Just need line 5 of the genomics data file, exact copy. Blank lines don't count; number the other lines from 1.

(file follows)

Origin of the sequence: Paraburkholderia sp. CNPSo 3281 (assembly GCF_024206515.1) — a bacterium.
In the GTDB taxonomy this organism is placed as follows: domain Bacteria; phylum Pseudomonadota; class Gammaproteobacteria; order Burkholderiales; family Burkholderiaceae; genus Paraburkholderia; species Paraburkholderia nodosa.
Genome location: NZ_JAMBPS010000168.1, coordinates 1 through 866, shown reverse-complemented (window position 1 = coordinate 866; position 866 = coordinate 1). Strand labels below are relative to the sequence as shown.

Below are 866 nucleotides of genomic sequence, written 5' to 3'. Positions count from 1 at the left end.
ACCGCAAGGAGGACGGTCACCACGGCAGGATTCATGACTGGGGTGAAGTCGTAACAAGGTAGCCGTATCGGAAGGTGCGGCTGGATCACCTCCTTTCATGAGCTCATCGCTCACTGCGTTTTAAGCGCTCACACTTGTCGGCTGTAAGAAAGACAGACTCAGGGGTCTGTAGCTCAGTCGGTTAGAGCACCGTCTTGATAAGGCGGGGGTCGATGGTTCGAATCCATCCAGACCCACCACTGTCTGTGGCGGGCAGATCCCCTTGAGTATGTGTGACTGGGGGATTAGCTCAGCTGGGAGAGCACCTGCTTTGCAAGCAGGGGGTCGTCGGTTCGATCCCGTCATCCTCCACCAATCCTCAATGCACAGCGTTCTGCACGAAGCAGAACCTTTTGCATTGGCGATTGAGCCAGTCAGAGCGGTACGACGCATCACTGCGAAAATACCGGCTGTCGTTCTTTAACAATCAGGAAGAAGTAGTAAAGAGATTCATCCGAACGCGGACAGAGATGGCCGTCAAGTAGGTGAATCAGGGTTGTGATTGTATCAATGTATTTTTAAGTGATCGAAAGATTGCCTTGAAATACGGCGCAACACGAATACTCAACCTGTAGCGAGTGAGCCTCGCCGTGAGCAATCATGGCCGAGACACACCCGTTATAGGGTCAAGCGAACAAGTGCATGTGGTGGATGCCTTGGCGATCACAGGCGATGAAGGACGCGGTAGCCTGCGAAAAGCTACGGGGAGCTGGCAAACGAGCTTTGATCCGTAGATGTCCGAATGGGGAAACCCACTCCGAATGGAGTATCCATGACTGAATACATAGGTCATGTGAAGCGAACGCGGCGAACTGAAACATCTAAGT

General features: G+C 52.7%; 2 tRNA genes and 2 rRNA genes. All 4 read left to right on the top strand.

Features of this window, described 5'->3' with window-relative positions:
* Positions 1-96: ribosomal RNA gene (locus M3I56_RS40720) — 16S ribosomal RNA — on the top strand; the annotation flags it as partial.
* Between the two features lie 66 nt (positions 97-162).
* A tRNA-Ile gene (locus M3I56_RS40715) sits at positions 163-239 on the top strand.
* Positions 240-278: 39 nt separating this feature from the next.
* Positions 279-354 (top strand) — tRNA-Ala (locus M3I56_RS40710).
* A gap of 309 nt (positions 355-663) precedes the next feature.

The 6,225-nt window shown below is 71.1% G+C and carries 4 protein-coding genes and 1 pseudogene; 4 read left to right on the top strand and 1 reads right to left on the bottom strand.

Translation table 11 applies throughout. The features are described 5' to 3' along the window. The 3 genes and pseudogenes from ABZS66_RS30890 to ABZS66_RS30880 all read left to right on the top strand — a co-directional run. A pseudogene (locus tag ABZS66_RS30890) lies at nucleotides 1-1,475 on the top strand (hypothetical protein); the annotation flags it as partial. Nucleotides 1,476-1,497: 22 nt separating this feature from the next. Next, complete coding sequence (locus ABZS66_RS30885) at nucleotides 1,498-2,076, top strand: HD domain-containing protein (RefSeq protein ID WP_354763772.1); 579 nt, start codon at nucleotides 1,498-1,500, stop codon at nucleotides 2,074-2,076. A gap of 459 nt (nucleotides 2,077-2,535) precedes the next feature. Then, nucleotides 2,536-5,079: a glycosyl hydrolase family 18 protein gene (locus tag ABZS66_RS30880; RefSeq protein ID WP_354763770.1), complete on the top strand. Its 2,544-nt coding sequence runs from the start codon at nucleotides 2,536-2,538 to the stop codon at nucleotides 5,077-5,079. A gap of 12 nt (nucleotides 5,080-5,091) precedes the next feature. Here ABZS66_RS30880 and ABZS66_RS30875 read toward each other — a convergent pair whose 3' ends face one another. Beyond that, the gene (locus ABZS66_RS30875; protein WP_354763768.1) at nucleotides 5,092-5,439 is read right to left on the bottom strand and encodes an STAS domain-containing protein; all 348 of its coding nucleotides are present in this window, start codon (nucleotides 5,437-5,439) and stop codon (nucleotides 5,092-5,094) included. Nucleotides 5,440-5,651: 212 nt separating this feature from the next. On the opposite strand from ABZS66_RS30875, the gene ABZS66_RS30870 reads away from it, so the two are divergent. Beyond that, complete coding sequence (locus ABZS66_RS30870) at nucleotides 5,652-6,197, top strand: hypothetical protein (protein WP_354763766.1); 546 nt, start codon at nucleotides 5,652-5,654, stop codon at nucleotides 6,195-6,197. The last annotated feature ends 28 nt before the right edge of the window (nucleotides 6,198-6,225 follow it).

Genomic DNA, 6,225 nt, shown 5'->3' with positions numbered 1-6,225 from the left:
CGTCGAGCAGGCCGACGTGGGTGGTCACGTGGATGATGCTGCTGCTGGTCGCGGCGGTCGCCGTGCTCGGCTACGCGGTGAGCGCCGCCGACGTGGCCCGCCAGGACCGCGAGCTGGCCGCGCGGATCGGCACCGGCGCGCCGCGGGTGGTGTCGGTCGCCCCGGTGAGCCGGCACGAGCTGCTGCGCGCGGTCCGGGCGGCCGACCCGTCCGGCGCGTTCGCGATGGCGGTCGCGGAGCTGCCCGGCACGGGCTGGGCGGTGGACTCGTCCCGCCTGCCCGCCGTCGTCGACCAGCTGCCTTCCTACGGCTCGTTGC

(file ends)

ACCGCAAGGAGGACGGTCACCACGGCAGGATTCATGACTGGGGTGAAGTCGTAACAAGGTAGCCGTATCGGAAGGTGCGGCTGGATCACCTCCTTTCATGAGCTCATCGCTCACTGCGTTTTAAGCGCTCACACTTGTCGGCTGTAAGAAAGACAGACTCAGGGGTCTGTAGCTCAGTCGGTTAGAGCACCGTCTTGATAAGGCGGGGGTCGATGGTTCGAATCCATCCAGACCCACCACTGTCTGTGGCGGGCAGATCCCCTTGAGTATGTGTGACTGGGGGATTAGCTCAGCTGGGAGAGCACCTGCTTTGCAAGCAGGGGGTCGTCGGTTCGATCCCGTCATCCTCCACCAATCCTCAATGCACAGCGTTCTGCACGAAGCAGAACCTTTTGCATTGGCGATTGAGCCAGTCAGAGCGGTACGACGCATCACTGCGAAAATACCGGCTGTCGTTCTTTAACAATCAGGAAGAAGTAGTAAAGAGATTCATCCGAACGCGGACAGAGATGGCCGTCAAGTAGGTGAATCAGGGTTGTGATTGTATCAATGTATTTTTAAGTGATCGAAAGATTGCCTTGAAATACGGCGCAACACGAATACTCAACCTGTAGCGAGTGAGCCTCGCCGTGAGCAATCATGGCCGAGACACACCCGTTATAGGGTCAAGCGAACAAGTGCATGTGGTGGATGCCTTGGCGATCACAGGCGATGAAGGACGCGGTAGCCTGCGAAAAGCTACGGGGAGCTGGCAAACGAGCTTTGATCCGTAGATGTCCGAATGGGGAAACCCACTCCGAATGGAGTATCCATGACTGAATACATAGGTCATGTGAAGCGAACGCGGCGAACTGAAACATCTAAGT